More Americans are ditching religion, Pew study says

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Pew Study: Americans Becoming Less Religious

Americans have been believing in God less and less in recent months, and new research is shedding light on why that may be.

According to a survey conducted by the Pew Research Center as part of a broader Religious Landscape Study, 78 percent of people who do not identify with any religious group were raised in a faith system and then left as adults.

RELATED: Religion in United States

Further, about half of those people said that a lack of belief caused them to leave their faith, citing, among other things, "science" and "lack of evidence" as reasons for this skepticism.

"I'm doing a lot more learning, studying, and kind of making decisions myself rather than listening to someone else," one respondent explained in the survey.

Click through images of children practicing religion around the world:

Children practicing religion around the world
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Children practicing religion around the world
Exiled Tibetan school children wearing traditional costumes sing at a gathering to celebrate their spiritual leader's 80th birthday in New Delhi, India, Monday, July 6, 2015. The Dalai Lama was born on July 6 according to the Gregorian calendar, in the eastern Tibetan region of Amdo in 1935. (AP Photo/Tsering Topgyal)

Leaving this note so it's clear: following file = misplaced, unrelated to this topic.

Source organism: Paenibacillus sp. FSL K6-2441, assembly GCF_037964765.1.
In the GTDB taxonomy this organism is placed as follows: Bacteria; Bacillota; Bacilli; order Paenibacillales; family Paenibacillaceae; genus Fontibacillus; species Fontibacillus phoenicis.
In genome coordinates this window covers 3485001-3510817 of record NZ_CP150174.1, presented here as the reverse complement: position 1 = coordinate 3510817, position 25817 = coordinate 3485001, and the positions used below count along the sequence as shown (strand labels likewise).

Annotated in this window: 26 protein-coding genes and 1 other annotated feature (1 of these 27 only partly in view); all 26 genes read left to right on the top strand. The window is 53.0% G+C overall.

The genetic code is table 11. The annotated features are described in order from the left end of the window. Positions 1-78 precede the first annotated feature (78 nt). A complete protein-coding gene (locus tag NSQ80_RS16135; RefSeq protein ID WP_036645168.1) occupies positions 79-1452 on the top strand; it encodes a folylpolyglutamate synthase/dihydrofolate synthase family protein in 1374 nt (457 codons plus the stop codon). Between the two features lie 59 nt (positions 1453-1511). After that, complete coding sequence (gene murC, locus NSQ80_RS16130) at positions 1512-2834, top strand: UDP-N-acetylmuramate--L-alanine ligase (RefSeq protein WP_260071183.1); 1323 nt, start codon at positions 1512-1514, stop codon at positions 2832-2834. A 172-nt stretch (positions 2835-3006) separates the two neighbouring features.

A Lebanese Shiite child poses for a picture during activities marking the holy day of Ashoura, in southern Beirut, Lebanon, Saturday, Oct. 24, 2015. Ashoura is the annual Shiite Muslim commemoration marking the death of Imam Hussein, the grandson of the Prophet Muhammad, at the Battle of Karbala in present-day Iraq in the 7th century. Arabic writing on bandana reads, "Oh father of Abdullah al-Hussein," (AP Photo/Hassan Ammar)
Pakistani Muslim girls attend a religious madrassa, or school, to learn the Quran, in Karachi, Pakistan, Wednesday, March 4, 2015. Religious schools in Pakistan, most of them in mosques are the only source of education for thousands of children. (AP Photo/Fareed Khan)
A Nepalese man holds his child up high for a better view during the Bisket Jatra Festival in Bhaktapur, Nepal, Friday, April 10, 2015. During the festival, also regarded as Nepalese New Year, images of the Hindu God Bhairava and his female counterpart Bhadrakali are enshrined in two large chariots and pulled to an open square after which rituals and festivities are performed. (AP Photo/Niranjan Shrestha)
Indian Muslim children read the Quran, the holy book of Muslims, at a madrasa or a religious school, in Bangalore, India, Saturday, Oct. 3, 2015. A media tour of madrasa was organized to highlight the positives of Islamic religious schools. (AP Photo/Aijaz Rahi)
Pope Francis caresses a child during an audience with Roma, Sinti and others itinerant group members, at the Vatican, Monday, Oct. 26, 2015. Pope Francis met Gipsy people from around the world on the occasion of the 50th anniversary of Pope Paul VI visit to a Pomezia gipsy camp in Italy. (AP Photo/Gregorio Borgia)